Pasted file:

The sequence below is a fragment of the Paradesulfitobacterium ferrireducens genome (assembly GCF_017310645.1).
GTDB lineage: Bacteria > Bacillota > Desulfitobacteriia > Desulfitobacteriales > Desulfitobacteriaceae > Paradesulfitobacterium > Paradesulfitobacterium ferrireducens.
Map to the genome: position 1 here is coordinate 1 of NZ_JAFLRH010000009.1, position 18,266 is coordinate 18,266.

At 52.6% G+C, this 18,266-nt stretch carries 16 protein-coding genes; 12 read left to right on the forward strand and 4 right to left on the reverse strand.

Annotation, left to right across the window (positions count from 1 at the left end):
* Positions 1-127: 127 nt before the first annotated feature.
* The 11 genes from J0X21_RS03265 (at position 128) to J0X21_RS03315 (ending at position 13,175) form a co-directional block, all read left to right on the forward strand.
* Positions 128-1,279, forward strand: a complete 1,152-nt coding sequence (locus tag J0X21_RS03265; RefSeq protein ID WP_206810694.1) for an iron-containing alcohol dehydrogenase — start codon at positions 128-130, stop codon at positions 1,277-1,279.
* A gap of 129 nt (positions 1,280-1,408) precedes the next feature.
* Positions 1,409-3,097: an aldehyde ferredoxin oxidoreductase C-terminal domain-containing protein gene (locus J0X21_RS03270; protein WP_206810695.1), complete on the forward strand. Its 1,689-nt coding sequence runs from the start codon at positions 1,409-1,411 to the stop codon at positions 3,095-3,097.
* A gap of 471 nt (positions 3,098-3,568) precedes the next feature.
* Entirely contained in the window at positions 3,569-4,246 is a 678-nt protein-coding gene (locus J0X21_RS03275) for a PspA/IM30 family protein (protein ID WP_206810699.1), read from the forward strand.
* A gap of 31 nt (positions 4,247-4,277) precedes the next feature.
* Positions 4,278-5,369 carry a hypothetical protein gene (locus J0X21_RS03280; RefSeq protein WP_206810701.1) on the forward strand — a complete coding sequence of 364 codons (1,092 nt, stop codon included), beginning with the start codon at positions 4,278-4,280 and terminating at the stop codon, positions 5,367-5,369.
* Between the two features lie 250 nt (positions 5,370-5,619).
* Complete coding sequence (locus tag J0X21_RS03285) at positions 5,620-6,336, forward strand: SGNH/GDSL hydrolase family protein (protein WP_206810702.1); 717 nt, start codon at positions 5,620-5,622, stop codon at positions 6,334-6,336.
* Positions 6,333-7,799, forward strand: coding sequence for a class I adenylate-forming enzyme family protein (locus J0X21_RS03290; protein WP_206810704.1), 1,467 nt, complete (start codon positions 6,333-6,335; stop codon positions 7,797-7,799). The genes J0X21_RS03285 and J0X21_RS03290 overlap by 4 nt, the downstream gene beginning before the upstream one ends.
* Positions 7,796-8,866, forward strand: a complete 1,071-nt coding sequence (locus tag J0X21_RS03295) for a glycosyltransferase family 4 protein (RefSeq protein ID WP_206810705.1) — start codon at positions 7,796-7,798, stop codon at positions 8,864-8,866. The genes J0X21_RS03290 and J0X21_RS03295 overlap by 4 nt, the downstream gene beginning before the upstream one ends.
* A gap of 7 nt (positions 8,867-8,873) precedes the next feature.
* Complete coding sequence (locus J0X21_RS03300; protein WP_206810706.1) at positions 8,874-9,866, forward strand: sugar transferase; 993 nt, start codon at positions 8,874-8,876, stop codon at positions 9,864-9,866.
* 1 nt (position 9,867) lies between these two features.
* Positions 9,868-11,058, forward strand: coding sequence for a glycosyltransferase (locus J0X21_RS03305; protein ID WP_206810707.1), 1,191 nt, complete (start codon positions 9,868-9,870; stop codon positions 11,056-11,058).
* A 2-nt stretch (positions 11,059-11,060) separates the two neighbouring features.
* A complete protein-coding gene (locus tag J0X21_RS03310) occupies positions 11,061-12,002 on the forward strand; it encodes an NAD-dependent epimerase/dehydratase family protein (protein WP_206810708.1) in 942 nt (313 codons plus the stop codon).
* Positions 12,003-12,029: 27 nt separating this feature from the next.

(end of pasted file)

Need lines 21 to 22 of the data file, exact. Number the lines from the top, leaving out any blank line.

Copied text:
* 1 nt (position 9,867) lies between these two features.
* Positions 9,868-11,058, forward strand: coding sequence for a glycosyltransferase (locus J0X21_RS03305; protein ID WP_206810707.1), 1,191 nt, complete (start codon positions 9,868-9,870; stop codon positions 11,056-11,058).